Melbourne, Australia: Throughout National Child Protection Week, SNAICC – National Voice for our Children encourages all Australians to reflect on the incredible community-led support systems in place for Aboriginal and Torres Strait Islander children, and the decisions we can make to ensure these supports are accessible for all Aboriginal and Torres Strait Islander children in the future.
Beginning on Father’s Day each year, National Child Protection Week supports and encourages the safety and wellbeing of Australian children and families, recognising that protecting children is everyone’s business.
This year’s theme, Stronger Communities, Safer Children, emphasises the importance and value of connected communities in keeping children and young people safe and well.
The rate of Aboriginal and Torres Strait Islander children in out-of-home care is almost ten times that of other children, and continues to grow. The consequences of child removal are profound: devastating families; deepening intergenerational trauma; too often severing children’s cultural bonds and triggering poor life outcomes; and eroding culture and community.
Combatting this are strong evidence based approaches, such as the Family Matters: kids safe in culture, not in care campaign – which aims to eliminate the over-representation of Aboriginal and Torres Strait Islander children in out-of-home care by 2040. Part of this campaign focuses on full compliance with the Aboriginal and Torres Strait Islander Child Placement Principle (Principle), a principle designed to ensure Aboriginal participation in decisions impacting children and to maintain crucial connections to community and culture.
The Principle recognises that Aboriginal and Torres Strait Islander people have the knowledge and experience to make the best decisions concerning their children, and recognises the importance of each child staying connected to their family, community, culture, and country. The Principle aims to ensure that if a child is placed in out-of-home care for protective reasons, they should be raised in their own families and communities.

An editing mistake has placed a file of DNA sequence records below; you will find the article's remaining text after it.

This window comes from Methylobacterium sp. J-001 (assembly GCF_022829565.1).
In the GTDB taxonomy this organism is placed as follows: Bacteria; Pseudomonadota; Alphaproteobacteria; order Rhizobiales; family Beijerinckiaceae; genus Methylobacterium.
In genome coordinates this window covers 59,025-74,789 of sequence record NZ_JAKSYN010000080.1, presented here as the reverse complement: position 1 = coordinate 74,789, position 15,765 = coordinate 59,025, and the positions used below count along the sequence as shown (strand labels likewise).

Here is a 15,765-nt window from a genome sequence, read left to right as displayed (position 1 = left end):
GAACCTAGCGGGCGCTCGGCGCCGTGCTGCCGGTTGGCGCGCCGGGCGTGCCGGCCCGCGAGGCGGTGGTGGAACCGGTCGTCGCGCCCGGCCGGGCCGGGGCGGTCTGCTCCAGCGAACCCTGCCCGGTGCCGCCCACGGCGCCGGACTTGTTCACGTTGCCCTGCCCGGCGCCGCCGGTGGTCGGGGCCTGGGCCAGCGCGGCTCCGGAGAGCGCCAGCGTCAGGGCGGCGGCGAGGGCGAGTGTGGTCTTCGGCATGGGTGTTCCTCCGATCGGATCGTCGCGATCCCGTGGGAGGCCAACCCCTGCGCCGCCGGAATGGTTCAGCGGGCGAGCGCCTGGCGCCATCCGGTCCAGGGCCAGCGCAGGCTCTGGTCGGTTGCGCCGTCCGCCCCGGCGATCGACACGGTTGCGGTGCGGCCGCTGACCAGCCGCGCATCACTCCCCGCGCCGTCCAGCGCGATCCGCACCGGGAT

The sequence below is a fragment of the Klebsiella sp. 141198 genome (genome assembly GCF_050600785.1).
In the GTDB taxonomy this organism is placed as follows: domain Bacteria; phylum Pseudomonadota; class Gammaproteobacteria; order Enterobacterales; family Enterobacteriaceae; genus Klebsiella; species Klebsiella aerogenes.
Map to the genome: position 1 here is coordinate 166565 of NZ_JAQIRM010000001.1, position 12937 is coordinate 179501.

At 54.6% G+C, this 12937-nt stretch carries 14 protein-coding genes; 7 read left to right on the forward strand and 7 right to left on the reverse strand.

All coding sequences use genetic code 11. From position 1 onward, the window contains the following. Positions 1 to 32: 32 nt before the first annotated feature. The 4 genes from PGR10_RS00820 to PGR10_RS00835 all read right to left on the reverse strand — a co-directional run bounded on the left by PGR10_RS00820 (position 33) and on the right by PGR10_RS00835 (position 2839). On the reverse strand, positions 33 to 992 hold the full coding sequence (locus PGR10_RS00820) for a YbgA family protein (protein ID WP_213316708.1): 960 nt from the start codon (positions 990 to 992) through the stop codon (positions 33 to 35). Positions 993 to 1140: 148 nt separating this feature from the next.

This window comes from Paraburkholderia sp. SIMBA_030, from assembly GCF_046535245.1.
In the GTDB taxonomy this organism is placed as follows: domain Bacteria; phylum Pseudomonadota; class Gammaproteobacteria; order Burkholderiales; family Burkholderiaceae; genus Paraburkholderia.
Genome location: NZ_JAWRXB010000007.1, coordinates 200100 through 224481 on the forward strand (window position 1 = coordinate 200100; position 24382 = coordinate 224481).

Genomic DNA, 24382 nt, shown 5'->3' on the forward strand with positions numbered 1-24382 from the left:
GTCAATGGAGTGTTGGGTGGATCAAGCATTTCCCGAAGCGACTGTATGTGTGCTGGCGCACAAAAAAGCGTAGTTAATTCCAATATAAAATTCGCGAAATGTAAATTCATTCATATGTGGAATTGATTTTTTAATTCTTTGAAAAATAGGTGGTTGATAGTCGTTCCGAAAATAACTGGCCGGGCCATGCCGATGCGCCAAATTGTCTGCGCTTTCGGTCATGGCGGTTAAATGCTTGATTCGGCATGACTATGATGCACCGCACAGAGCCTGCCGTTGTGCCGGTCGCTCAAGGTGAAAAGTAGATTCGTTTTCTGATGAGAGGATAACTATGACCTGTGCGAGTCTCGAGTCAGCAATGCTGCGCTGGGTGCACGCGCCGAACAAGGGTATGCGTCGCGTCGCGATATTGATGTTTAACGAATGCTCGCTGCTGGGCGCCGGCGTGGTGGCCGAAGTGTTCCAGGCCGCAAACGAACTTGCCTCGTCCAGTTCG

The positive impacts of placing a child within family – not just for the child, but also for the entire community – are significant and numerous.
However, despite the adoption of this principle, the Report on Government Services 2016 shows that, nationally, 32.9 per cent of children in out-of-home care – almost 5000 children – are not placed in accordance with the placement requirements of the Principle – a figure that has been trending upwards for the last few years. These results also don’t take into account how many children are placed with their Aboriginal and Torres Strait Islander or non-Indigenous family members respectively.
Ensuring the implementation of the Principle is required to effectively support our families in crisis and keep our kids connected to families, addressing the over-representation of Aboriginal and Torres Strait Islander children within the out-of-home care system.
“We know that raising kids in their families, and in their communities, is one of the key ways we’re going to improve the well-being, stability, education and other outcomes for our children.
“COAG has now supported a broad definition of the Principle under the Third Action Plan of the National Framework for Protecting Australia’s Children 2009-2020, we now need a comprehensive strategy for full implementation of the Principle.”
– Gerry Moore, SNAICC CEO
Embedding accountability measures demonstrates outcomes. Amongst other things, Andrew Jackomos has supported significant improvement in implementation of the Principle as the Victorian Commissioner for Aboriginal Children and Young People.
With the investment in an Aboriginal Children’s Commissioner, the rate of children placed in accordance with the Principle within Victoria has climbed from 60.9 per cent in 2013, to 66.9 per cent in 2014, and now 71.8 per cent in 2015.
They’re proven results, and we’ve seen them within a short time frame. If the Child Placement Principle is the solution, then having a state Aboriginal Children’s Commissioner is the practical success.
“Connection to culture is a human right. All jurisdictions need to follow this example, and establish an Aboriginal Children’s Commissioner, to ensure that this right is met.”
– Gerry Moore